Team including ASU researchers answer long-held questions about how enzyme performs critical functions
Scientists have drawn up molecular blueprints of a tiny cellular “nanomachine,” whose evolution is an extraordinary feat of nature, by using one of the brightest X-ray sources on Earth.
The scientists produced the structural map of this nanomachine — diacylglycerol kinase — by using a “hit and run” crystallography technique. In doing so, they have been able to understand how the tiny enzyme performs critical cellular duties — answering questions that have been on the table for more than 50 years about this “paradigmatic protein.
Kinases are key players in metabolism, cell signalling, protein regulation, cellular transport, secretory processes, and many other cellular pathways that allow us to function healthily. They coordinate the transfer of energy from certain molecules to specific substrates, affecting their activity, reactivity and ability to bind other molecules.
Diacylglycerol kinase, the focus of this study, plays a role in bacterial cell wall synthesis. It is a small, integral membrane enzyme that coordinates a particularly complex reaction: Its lipid substrate is hydrophobic (repelled by water) and resides in cell membranes, while its co-substrate, ATP, is entirely water soluble.
How it does this had remained a mystery for decades, but the newly produced blueprints have answered these questions.
“How this diminutive nanomachine, less than 10 nm tall, brings these two disparate substrates together at the membrane interface for reaction is revealed in a molecularly detailed crystal structure. It is the smallest known kinase, and seeing its form with crystal clarity is now helping us to answer questions that formed from over 50 years of work on this paradigmatic protein,” said Martin Caffrey, professor of membrane structural and functional biology at Trinity College Dublin.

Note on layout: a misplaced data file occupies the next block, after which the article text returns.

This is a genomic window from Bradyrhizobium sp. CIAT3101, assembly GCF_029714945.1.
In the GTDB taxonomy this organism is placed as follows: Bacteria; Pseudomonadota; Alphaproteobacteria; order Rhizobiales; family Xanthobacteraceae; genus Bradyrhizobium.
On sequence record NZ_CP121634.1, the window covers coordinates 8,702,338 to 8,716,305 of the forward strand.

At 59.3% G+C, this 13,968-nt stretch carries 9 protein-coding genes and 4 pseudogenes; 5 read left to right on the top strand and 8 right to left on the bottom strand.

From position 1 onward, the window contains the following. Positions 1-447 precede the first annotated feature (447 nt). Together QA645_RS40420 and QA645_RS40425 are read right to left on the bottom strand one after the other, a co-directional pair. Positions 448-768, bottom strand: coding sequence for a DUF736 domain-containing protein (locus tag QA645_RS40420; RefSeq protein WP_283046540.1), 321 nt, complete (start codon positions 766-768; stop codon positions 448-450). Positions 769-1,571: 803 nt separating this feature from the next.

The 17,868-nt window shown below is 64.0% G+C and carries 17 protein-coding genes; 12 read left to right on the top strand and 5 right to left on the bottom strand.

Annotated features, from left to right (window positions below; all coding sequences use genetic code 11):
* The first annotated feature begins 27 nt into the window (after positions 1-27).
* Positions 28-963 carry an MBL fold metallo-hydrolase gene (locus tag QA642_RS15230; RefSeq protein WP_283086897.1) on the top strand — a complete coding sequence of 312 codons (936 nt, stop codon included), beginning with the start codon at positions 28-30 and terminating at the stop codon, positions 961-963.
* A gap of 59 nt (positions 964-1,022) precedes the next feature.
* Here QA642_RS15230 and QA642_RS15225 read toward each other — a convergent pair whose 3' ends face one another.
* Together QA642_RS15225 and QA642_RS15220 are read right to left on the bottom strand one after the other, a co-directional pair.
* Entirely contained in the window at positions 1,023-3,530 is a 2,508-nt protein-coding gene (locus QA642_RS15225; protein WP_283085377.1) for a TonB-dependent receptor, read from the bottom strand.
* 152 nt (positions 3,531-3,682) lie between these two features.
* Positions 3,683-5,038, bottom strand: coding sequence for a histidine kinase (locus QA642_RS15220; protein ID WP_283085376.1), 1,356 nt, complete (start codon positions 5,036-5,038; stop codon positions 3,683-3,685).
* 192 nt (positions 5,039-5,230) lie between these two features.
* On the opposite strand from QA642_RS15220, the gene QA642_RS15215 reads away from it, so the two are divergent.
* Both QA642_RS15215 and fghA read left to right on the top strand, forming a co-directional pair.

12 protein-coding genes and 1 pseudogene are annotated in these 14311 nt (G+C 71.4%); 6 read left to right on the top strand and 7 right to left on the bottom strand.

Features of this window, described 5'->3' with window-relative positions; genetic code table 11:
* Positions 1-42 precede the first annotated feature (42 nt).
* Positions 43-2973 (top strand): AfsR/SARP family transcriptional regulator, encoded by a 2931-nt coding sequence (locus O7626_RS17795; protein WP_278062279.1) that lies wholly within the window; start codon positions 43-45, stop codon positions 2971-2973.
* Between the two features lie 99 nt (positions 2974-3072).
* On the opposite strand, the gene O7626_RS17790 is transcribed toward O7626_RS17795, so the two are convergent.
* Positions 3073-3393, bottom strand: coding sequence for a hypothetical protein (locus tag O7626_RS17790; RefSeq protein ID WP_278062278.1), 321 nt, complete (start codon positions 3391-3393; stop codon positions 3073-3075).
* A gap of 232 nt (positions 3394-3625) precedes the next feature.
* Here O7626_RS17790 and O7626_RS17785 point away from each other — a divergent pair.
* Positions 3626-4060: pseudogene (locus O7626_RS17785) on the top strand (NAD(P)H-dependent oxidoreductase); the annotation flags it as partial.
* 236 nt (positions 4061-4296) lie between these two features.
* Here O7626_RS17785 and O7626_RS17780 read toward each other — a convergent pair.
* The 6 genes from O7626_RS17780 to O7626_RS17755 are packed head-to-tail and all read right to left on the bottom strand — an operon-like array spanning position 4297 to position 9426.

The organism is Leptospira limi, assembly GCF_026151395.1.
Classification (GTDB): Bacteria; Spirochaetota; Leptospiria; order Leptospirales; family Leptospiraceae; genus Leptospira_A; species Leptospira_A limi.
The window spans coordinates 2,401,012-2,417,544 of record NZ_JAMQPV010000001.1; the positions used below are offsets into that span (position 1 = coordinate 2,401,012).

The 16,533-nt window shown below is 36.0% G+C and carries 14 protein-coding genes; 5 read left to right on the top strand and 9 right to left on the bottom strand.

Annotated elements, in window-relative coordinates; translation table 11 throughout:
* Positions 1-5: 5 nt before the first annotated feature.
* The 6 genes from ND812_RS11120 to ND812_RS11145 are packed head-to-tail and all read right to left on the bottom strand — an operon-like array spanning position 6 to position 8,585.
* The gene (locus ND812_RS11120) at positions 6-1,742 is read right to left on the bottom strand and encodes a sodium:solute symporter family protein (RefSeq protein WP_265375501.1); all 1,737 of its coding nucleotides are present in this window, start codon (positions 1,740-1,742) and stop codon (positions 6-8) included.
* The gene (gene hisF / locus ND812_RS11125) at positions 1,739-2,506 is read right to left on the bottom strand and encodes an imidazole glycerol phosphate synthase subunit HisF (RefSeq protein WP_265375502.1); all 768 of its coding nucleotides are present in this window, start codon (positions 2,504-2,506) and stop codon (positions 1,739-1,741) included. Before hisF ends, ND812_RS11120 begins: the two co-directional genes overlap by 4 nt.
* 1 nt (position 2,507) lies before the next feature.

Figuring out how this tiny machine works at the molecular level was enormously facilitated by the use of one of the brightest X-ray sources on Earth, the X-ray free-electron laser at the Stanford Linear Accelerator Center.
Professor Caffrey added: “This instrument produces bursts of X-rays just femtoseconds (a quad-trillionth of a second) long. With these short bursts we were able to obtain structural information about the enzyme before it vaporized through radiation damage in what I tritely refer to as 'hit and run' serial crystallography.”
According to Petra Fromme, the director of the Center for Applied Structural Discovery at Arizona State University’s Biodesign Institute and a co-author of the current study, “This is the first structure of a protein that is a membrane-integral enzyme and important biocatalyst in the cell.” (Biocatalysts speed up the rate of critical biological reactions.)
The tiny kinase is one of the research targets for the NIH-funded Center for Membrane Proteins in Infectious Diseases at ASU, which is devoted to unraveling the molecular basis of viral and bacterial proteins involved in diseases as well as the human proteins defending the body from pathogen attack.
The ASU team contributed to the work with expertise in crystal growth and sample injection, as well as data collection and evaluation. In the future, the scientists hope to extend their free-electron laser work to make “X-ray movies” of this remarkable nanomachine, so as to watch how it “does chemistry” in atomic detail in real time. The article describing the work has just been published in the leading journal Nature Communications.
The team of researchers at ASU includes faculty Wei Liu, Petra Fromme and Raimund Fromme from the School of Molecular Sciences, and John Spence, Uwe Weierstall and Nadia Zatsepin from the Department of Physics, researcher Ingo Grotjohann as well as graduate students Shibom Basu, Christopher Kupitz and Kimberley Rendek.